The fact that Thompson was himself attempting to emulate his own literary heroes — including Fitzgerald and Hemingway and, to a lesser degree, Norman Mailer — is generally overlooked. What was original in Thompson has to be understood in light of those influences, but I didn’t start this post with the idea of conducting a Gonzo Journalism Seminar and we’re already past the 700-word mark, so I’ll avoid that digression.
My point in bringing up Hunter S. Thompson was that there are a lot of people who “know” his work in the sense that I once “knew” Burke, Tocqueville and Nabokov: They are familiar with his name and know him by reputation, but have never taken the time to fully acquaint themselves with his work or really understand what he was all about.
It is my hope, of course, that my frequent references to Fear and Loathing: On the Campaign Trail ’72 have caused a few of you actually to buy the book, because I insist that you can’t really understand what’s going on in this year’s Republican presidential primary campaign unless you go back and see what Thompson wrote about the 1972 Democratic campaign. Were I asked to teach a college course on political journalism, that book would certainly be on the syllabus, because what Thompson did was absolutely some of the most honest and insightful writing ever published about politics.
Also, it’s funny as hell.
But I get annoyed sometimes at the failure of people to realize what I’m up to here. It isn’t my habit to tell people all my plans in advance, or to spoil the fun of letting them figure things out for themselves from the frequent hints, but . . . ah, let’s just say that if you’ve been hitting the tip jar regularly, you’re Jann Wenner.
Try again: The other day, somebody said to me, as if it weren’t the umpteenth time I’ve heard this, “You really ought to write a book.”
Being just a bit on the edge of exhaustion at that point, I blew up: “What the hell do you think I’ve been doing this whole time?”
Between what’s been scattered across this blog over the past year and my articles at The American Spectator, surely there is enough material to compile a narrative account of this everlasting nightmare of a presidential campaign, a book that could conceivably be lashed together in a desperate post-Election Day frenzy of high-speed editing.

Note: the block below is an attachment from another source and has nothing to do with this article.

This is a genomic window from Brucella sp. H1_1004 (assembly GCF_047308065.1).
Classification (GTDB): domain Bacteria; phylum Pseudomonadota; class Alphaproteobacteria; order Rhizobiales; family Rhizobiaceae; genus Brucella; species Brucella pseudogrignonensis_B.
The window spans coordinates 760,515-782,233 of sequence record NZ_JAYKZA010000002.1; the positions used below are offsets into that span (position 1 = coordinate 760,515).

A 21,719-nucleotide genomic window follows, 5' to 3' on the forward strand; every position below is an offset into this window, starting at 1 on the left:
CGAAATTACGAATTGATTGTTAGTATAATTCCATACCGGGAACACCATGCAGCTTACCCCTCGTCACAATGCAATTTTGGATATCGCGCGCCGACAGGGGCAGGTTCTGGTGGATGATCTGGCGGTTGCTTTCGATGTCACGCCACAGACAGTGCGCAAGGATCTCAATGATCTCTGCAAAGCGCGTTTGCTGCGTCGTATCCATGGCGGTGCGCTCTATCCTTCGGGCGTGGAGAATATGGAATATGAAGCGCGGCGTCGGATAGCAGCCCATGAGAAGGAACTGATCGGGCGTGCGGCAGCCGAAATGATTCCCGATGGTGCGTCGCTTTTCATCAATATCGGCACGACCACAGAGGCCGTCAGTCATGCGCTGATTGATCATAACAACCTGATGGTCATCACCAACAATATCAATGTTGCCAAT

Only one place on the planet, however, could possibly provide the kind of calming environment necessary for such nerve-wracking work: The Grand Hotel in Port Vila, Vanuatu.
When this campaign ordeal is over, win or lose, I’m going to Vanuatu. And if I can’t find a publisher who understands why this is an absolutely necessary trip — and really, shouldn’t it be obvious by now? — then I’ll just have to rattle the tip jar with seismic intensity, and write the whole damn thing off on my taxes.
Here’s the genius part, see: The Vanuatu trip will be a legitimate tax-deductible business expense and, just doing the cocktail-napkin calculation in my head, it should do enough damage to my gross annual income that I’ll be below the poverty line when I file with the IRS a year from now.
Take that, you bureaucratic tax-grabbing bastards.
But I digress . . .
Allusions, yes — that’s what this is all about. One of the few bloggers who seems to grasp the implicit meaning of what I’ve been doing here is Bob Belvedere of The Camp of the Saints, the title of which is itself an allusion, but I’ll resist the temptation to go down that sidetrack. Bob linked me today in a round-up post with this curious title:
This phrase had a sufficiently literary ring that I immediately recognized it as an allusion, and reckoned that Belvedere was displaying his erudition by dropping a reference to one of those 20th-century poets I’d never bothered to read when I was getting a C-minus in the second semester American Literature course that bored me to death when I was 19. So I Googled the phrase and found this:
Morning seems strange, almost out of place.
Searched hard for you and your special ways.
These days, these days.
Spent all my time, learnt a killer’s art.
Took threats and abuse ’till I’d learned the part.
Can you stay for these days?
These days, these days.
Used outward deception to get away,
Broken heart romance to make it pay.
These days, these days.
We’ll drift through it all, it’s the modern age.
Take care of it all now these debts are paid.
Can you stay for these days?
OK, so what 20th-century poet composed that? Nobody in my Norton literature anthology. It’s the lyrics of a song by Joy Division:
Bob Belvedere, you son of a bitch: Lead me off on a tangent with lyrics from some damned New Wave art-rock outfit, will you? Make me track down a song by a suicidal epileptic limey? Don’t you realize how valuable my time is, Bob?
William Kristol just cranked off a quick 200 words about Mitt Romney’s attacks on Rick Santorum and it’s already at the top of Memeorandum, while I’m bogged down doing a riff inspired by your allusion to Joy Division. This is probably why Tabitha didn’t invite me to BlogCon, Bob: They want pure politics, not a bunch of pretensious literary claptrap about obscure post-punk bands.
An entire afternoon utterly wasted and now, if Santorum somehow pulls this off, he’ll probably give Bill Kristol that Vanuatu gig.
I blame you, Bob. And when I’m sued for copyright infringement by the estate of Ian Curtis, I’ll send you the bill.